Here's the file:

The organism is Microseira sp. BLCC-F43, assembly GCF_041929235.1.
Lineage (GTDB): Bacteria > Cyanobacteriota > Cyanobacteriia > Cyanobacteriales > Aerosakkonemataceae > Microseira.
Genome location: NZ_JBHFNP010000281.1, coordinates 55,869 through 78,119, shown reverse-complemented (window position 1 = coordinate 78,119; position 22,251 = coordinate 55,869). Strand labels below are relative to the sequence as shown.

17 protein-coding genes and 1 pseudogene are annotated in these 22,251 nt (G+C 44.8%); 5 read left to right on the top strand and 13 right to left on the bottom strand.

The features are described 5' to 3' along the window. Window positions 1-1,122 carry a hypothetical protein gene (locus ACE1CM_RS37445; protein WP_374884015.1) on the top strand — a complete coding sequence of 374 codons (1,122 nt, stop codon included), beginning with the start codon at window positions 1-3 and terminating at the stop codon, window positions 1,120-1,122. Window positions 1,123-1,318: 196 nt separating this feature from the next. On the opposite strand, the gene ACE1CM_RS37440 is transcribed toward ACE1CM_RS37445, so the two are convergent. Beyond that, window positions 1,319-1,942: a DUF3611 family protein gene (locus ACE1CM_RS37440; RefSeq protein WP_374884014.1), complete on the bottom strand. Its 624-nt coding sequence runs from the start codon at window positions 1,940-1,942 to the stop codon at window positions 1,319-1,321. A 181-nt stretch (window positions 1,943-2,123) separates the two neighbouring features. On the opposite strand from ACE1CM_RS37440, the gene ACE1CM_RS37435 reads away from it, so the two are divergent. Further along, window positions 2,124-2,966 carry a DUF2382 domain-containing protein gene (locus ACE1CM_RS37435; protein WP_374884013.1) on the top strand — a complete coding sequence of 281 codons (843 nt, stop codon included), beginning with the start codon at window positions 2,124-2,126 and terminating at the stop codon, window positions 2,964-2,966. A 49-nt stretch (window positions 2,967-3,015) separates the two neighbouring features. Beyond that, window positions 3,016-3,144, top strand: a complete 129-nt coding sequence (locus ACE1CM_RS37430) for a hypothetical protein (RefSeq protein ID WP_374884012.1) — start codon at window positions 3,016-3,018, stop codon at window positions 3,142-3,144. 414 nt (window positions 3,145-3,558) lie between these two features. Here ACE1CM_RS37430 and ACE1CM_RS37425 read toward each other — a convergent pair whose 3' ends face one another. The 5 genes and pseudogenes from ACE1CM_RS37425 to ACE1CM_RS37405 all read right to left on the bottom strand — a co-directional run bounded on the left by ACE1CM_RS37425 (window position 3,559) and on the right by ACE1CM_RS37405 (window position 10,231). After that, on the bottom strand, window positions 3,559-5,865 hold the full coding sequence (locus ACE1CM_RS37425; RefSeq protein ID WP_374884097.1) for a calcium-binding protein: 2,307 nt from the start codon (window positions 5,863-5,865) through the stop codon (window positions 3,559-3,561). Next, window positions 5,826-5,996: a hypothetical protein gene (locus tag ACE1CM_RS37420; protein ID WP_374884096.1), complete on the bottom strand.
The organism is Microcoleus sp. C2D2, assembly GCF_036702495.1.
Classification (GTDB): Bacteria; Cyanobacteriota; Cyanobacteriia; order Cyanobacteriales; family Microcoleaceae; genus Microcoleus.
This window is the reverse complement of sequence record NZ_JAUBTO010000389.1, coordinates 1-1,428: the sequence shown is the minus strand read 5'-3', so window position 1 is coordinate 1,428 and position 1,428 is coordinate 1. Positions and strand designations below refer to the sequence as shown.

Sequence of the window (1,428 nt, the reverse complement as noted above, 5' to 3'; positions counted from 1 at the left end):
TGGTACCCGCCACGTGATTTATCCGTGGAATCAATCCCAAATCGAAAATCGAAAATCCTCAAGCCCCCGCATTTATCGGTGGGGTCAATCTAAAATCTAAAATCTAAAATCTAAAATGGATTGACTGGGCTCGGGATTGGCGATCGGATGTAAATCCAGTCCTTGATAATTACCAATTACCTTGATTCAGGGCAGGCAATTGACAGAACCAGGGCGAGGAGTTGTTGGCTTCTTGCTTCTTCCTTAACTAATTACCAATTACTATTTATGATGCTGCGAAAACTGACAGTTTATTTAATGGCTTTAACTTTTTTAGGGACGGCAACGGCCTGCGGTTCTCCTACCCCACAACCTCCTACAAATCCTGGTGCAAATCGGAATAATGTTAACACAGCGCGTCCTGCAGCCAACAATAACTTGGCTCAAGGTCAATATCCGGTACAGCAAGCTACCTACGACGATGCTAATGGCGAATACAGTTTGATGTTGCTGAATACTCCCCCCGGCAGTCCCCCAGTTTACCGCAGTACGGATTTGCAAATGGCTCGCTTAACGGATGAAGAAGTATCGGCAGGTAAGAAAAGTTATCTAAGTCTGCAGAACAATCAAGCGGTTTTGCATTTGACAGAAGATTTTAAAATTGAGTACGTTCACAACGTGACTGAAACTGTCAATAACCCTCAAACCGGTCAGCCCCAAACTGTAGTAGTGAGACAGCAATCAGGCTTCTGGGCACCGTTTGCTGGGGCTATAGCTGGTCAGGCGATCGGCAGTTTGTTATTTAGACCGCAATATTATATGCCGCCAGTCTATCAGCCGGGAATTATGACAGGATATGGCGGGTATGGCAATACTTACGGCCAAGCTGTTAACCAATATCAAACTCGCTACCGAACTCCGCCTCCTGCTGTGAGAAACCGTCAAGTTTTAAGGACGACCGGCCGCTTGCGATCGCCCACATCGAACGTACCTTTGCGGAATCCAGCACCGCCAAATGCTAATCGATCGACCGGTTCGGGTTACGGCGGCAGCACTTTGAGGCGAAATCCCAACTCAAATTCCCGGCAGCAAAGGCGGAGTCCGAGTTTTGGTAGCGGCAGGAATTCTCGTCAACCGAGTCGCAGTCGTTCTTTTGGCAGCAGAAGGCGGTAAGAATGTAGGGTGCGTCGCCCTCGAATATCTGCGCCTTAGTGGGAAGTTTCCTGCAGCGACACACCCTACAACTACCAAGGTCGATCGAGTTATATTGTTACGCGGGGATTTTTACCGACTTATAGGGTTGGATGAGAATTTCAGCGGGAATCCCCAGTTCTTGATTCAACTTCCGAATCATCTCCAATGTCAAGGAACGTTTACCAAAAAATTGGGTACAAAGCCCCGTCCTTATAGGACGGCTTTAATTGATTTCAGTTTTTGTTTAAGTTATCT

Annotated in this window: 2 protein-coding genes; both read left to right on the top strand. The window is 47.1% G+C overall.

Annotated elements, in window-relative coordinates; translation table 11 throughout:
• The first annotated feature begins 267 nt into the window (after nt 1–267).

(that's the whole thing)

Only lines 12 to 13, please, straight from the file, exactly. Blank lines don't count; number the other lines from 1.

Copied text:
Annotated elements, in window-relative coordinates; translation table 11 throughout:
• The first annotated feature begins 267 nt into the window (after nt 1–267).